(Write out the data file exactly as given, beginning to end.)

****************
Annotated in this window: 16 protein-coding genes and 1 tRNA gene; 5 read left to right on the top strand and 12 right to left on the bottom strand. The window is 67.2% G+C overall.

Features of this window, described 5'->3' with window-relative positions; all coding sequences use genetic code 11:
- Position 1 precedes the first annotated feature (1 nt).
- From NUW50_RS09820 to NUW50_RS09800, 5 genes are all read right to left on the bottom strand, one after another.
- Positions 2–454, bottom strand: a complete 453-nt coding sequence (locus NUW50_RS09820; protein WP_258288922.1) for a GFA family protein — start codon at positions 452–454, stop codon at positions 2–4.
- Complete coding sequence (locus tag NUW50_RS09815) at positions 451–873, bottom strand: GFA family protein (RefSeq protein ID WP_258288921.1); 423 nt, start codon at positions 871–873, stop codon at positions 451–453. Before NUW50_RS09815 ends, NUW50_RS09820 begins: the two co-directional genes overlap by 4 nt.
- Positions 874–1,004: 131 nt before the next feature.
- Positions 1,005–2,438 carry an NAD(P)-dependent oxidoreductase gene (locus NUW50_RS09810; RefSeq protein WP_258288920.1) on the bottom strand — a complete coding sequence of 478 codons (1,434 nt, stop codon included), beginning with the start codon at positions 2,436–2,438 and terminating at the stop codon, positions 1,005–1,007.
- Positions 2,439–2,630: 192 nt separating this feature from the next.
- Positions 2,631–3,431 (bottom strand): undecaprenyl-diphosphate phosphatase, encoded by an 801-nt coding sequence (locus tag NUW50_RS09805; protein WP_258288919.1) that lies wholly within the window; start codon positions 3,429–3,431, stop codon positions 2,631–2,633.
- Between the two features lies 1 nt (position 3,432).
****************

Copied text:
Annotated in this window: 16 protein-coding genes and 1 tRNA gene; 5 read left to right on the top strand and 12 right to left on the bottom strand. The window is 67.2% G+C overall.

Features of this window, described 5'->3' with window-relative positions; all coding sequences use genetic code 11:
- Position 1 precedes the first annotated feature (1 nt).
- From NUW50_RS09820 to NUW50_RS09800, 5 genes are all read right to left on the bottom strand, one after another.
- Positions 2–454, bottom strand: a complete 453-nt coding sequence (locus NUW50_RS09820; protein WP_258288922.1) for a GFA family protein — start codon at positions 452–454, stop codon at positions 2–4.
- Complete coding sequence (locus tag NUW50_RS09815) at positions 451–873, bottom strand: GFA family protein (RefSeq protein ID WP_258288921.1); 423 nt, start codon at positions 871–873, stop codon at positions 451–453. Before NUW50_RS09815 ends, NUW50_RS09820 begins: the two co-directional genes overlap by 4 nt.
- Positions 874–1,004: 131 nt before the next feature.
- Positions 1,005–2,438 carry an NAD(P)-dependent oxidoreductase gene (locus NUW50_RS09810; RefSeq protein WP_258288920.1) on the bottom strand — a complete coding sequence of 478 codons (1,434 nt, stop codon included), beginning with the start codon at positions 2,436–2,438 and terminating at the stop codon, positions 1,005–1,007.
- Positions 2,439–2,630: 192 nt separating this feature from the next.
- Positions 2,631–3,431 (bottom strand): undecaprenyl-diphosphate phosphatase, encoded by an 801-nt coding sequence (locus tag NUW50_RS09805; protein WP_258288919.1) that lies wholly within the window; start codon positions 3,429–3,431, stop codon positions 2,631–2,633.
- Between the two features lies 1 nt (position 3,432).